With the general election fast approaching and amid the campaign buzz, it’s important to keep sight of what matters to you. “Vote for a party that will support you not just financially, but culturally – and significantly in terms of energy prices,” is the message from SNP Spokesperson for Disabilities Marion Fellows MP, at Westminster.

Interview by Lauren Hunter

The current political landscape is undeniably difficult. Fellows admits that sometimes it’s a “David versus Goliath” situation. But clearly, she has a tenacity of spirit to fight for what the party feels is right for disabled people in Scotland. “We want to treat disabled people with dignity, fairness, and respect, which we’re doing through Scottish Social Security [the new Scottish equivalent to the DWP]”, Fellows explains. The now much more streamlined process for the Adult Disability Payment is a far cry from the notorious problems of PIP, its counterpart elsewhere in the UK. 

Yet, with constantly changing DWP policy, the UK Government is making this transition harder for Scottish disabled people, and the SNP’s hands are tied in terms of the power it can exert. “At the moment, although we’re totally against what the Government are doing, we can’t do anything about it because it’s not devolved. Where benefits are devolved, we are trying to make it easier for people to access them, and not put barriers in the way of people actually getting the benefits that they need and deserve because of their disability.”

However, Fellows and her party feel major issues still lie on the horizon. “We don’t believe that the present position is working, and worse, there’s no evidence that Labour are going to be any different. They’re pushing disabled people with conditionality and that could lead to them being sanctioned and losing benefits. The whole system needs to be more supportive of disabled people. It needs to provide a cushion so that people can live and then get money for the additional cost of being disabled – it costs a disabled household about £970 more on average per month.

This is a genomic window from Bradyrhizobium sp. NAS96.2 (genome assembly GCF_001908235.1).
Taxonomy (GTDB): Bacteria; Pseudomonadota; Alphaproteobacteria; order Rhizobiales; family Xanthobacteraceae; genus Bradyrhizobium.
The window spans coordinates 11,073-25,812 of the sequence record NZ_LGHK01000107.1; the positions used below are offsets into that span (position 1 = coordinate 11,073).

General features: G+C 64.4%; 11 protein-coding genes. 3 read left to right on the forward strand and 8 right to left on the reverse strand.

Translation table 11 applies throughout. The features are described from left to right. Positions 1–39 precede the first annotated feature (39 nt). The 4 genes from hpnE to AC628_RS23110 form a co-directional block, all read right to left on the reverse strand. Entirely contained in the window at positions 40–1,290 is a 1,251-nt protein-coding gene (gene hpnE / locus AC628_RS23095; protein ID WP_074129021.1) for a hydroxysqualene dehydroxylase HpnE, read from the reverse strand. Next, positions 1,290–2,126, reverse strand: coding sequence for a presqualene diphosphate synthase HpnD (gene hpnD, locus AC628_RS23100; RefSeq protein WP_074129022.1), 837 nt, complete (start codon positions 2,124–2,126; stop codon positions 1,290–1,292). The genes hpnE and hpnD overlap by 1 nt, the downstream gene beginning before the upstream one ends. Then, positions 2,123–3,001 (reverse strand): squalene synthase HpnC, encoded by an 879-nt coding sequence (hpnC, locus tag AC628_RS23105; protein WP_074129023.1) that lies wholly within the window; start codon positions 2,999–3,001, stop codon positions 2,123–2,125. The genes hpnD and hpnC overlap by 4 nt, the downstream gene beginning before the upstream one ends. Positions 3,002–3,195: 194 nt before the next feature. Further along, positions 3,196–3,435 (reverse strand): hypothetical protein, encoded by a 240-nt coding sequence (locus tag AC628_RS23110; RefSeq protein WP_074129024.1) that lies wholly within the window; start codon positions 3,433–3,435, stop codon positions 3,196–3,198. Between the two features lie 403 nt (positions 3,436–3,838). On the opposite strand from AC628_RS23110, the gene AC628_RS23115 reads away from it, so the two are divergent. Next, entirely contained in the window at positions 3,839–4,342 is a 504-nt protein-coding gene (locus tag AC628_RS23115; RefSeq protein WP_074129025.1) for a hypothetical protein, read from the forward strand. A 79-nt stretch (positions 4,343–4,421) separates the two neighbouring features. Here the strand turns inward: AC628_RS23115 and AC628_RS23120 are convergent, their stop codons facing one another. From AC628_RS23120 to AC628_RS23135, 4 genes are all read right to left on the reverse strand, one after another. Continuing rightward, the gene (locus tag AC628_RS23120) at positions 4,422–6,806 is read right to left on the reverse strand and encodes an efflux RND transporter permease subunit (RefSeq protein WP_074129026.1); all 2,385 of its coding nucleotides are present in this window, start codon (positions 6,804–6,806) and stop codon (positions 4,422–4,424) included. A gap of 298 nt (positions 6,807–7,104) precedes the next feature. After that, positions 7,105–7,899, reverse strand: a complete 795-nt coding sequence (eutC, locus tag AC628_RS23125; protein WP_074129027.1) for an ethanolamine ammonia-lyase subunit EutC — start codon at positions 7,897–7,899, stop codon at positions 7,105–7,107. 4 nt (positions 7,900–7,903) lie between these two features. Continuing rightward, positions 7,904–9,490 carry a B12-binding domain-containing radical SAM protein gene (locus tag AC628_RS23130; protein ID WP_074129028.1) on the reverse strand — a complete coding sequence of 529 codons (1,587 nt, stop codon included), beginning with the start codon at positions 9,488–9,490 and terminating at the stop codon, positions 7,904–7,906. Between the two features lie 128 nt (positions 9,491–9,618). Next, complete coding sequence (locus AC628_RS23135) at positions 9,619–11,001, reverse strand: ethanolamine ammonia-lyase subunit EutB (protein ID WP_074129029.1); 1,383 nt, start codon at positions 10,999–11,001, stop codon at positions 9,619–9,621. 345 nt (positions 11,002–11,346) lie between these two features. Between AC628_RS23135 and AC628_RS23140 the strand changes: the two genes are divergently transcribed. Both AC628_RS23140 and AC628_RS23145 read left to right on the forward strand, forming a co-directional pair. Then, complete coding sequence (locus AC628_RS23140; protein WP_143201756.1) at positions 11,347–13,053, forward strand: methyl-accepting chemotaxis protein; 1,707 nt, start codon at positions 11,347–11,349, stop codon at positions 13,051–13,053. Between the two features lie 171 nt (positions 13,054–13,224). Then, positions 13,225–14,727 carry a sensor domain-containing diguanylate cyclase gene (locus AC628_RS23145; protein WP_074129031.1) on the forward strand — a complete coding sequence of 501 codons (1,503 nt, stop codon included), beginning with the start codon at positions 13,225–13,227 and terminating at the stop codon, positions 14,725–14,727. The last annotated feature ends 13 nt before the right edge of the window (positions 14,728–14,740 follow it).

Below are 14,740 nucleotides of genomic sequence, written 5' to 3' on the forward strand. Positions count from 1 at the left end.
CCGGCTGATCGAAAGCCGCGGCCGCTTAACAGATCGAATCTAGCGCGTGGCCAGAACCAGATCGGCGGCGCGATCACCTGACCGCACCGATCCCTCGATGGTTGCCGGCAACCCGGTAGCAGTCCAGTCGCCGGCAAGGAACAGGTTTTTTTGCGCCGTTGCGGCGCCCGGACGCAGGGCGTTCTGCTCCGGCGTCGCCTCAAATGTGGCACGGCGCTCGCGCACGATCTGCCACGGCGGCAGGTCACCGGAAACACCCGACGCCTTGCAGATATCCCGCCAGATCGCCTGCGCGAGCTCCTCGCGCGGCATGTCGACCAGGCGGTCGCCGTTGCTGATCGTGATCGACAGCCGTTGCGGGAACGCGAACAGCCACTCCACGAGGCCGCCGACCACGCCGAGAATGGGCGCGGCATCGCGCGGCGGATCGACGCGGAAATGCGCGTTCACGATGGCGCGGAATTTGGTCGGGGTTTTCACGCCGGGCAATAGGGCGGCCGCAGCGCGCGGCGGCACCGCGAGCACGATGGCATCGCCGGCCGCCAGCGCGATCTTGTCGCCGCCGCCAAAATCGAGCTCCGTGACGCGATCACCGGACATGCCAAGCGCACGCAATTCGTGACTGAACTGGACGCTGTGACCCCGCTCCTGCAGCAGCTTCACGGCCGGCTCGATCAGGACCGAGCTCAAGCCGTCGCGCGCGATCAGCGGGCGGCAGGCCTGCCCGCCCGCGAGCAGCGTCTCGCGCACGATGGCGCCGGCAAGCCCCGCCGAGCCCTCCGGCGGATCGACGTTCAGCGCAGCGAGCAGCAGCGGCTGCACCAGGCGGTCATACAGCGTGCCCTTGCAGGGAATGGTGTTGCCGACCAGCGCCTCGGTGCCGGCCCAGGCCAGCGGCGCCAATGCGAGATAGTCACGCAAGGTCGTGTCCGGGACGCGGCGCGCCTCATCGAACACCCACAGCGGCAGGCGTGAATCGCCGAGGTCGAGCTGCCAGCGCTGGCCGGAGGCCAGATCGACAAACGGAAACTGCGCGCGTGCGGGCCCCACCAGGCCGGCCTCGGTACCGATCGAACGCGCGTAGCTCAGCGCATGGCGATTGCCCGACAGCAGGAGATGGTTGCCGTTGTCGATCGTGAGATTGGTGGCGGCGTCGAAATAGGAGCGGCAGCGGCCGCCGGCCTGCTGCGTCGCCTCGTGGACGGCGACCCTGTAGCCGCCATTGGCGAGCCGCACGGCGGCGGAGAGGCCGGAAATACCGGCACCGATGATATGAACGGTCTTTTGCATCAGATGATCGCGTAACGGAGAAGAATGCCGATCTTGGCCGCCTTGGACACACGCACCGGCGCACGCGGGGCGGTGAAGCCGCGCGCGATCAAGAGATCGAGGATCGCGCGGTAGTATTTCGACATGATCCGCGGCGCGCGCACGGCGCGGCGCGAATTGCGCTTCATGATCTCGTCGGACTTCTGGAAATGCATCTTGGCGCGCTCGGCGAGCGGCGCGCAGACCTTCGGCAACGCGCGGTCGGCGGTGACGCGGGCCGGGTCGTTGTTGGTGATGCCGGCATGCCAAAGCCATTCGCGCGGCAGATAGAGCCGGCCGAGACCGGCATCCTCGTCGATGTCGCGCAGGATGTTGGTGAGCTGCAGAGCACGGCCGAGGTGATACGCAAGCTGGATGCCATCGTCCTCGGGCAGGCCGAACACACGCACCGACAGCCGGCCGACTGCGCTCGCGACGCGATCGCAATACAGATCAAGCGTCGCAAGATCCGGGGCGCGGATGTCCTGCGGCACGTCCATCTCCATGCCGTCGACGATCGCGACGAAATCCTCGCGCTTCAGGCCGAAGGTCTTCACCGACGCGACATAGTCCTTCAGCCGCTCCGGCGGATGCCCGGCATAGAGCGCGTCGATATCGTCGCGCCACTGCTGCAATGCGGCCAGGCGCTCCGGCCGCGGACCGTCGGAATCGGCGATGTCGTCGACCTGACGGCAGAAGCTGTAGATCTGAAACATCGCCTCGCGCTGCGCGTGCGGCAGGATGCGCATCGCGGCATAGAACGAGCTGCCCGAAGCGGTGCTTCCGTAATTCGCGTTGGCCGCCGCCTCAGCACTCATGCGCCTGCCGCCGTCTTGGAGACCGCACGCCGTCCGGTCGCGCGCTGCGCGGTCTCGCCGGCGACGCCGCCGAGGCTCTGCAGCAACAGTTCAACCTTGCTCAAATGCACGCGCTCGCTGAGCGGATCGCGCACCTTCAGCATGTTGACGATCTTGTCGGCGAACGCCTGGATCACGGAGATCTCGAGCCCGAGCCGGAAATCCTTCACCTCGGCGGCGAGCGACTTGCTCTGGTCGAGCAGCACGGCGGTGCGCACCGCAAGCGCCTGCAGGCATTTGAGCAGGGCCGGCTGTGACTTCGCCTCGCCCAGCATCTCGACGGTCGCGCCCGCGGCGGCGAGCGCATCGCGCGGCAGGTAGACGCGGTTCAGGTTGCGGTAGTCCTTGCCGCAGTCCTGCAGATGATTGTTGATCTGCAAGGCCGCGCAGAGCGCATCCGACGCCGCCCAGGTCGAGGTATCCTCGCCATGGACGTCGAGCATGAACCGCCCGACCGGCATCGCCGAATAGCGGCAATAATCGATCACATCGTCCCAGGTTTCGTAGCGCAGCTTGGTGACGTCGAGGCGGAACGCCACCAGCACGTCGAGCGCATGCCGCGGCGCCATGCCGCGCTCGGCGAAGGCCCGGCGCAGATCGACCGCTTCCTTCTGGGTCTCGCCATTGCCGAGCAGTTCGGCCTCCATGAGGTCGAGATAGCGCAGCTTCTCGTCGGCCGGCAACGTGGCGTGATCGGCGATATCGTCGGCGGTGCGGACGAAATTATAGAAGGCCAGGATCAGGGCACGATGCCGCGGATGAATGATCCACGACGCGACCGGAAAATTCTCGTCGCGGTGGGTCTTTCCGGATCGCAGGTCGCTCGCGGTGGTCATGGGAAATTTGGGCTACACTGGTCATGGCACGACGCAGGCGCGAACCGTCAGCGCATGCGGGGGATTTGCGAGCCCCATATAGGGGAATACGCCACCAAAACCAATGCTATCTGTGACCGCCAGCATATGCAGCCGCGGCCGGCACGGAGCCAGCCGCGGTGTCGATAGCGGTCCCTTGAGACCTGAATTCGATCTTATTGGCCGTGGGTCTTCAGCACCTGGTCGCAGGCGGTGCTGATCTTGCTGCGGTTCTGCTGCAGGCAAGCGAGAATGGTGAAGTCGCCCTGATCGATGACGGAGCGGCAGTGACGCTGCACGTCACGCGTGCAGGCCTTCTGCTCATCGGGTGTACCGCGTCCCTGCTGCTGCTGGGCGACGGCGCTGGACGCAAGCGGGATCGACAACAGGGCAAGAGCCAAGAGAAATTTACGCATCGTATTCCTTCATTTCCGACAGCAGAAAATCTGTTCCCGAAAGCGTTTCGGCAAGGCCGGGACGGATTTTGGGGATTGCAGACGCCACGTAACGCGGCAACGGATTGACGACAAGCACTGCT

Labour have not really shown any commitment to fight that.”

On the matter of commitment, Fellows is steadfast. “I’m able bodied so I don’t have the advantage of being able to personally understand what people are going through. Sometimes I do feel a bit bad about that,” she says. “But I’ve taken on this role and it has transformed my life. I’m now an advocate, and even when I’m no longer an MP, I’ll still be an advocate of disabled rights and treating people properly.

Disabled people need empathisers, sympathisers, and advocates, because too many of them can’t advocate for themselves,” she explains. In her view, this is one of the most significant points as the Parliamentary term draws to a close. “The biggest problem that disabled people have is that they are having to become more active because their needs are being ignored by both major parties. That’s the politest way I can put it.”

Fellows’ position is not made any easier by the Government’s current handling of disability, in light of their decision to scrap the role of Minister for Disabled People and merge it with others under the jurisdiction of the DWP, which Mims Davies MP now takes charge of. “We need to have a committed disabilities minister, and we need to have cross-government working on the treatment of disabled people – that’s paramount.

What the Government say they’re dealing with, is ‘low hanging fruit’ stuff. Yes, of course, disabled-friendly playgrounds are important. Yes, of course, it’s important that people with guide dogs have the guarantee that the enforcement of the law is actually taken. All of that is important but it doesn’t address the real fundamental issues; cost of living, energy costs, and also the fact that people are being pushed into unsuitable work. The idea that there’s a whole swathe of jobs out there that you can do virtually, is nonsense.”

Ultimately, she believes the Scottish Government, under the SNP, is putting their best foot forward. “Disabled people in Scotland are certainly treated better. There’s no doubt about that,” she says. 

But what is her campaign slogan to the electorate north of the border? “Labour are not promising any huge changes and that is fairly concerning – so disabled voters in Scotland should vote for SNP to keep a strong voice in Westminster.”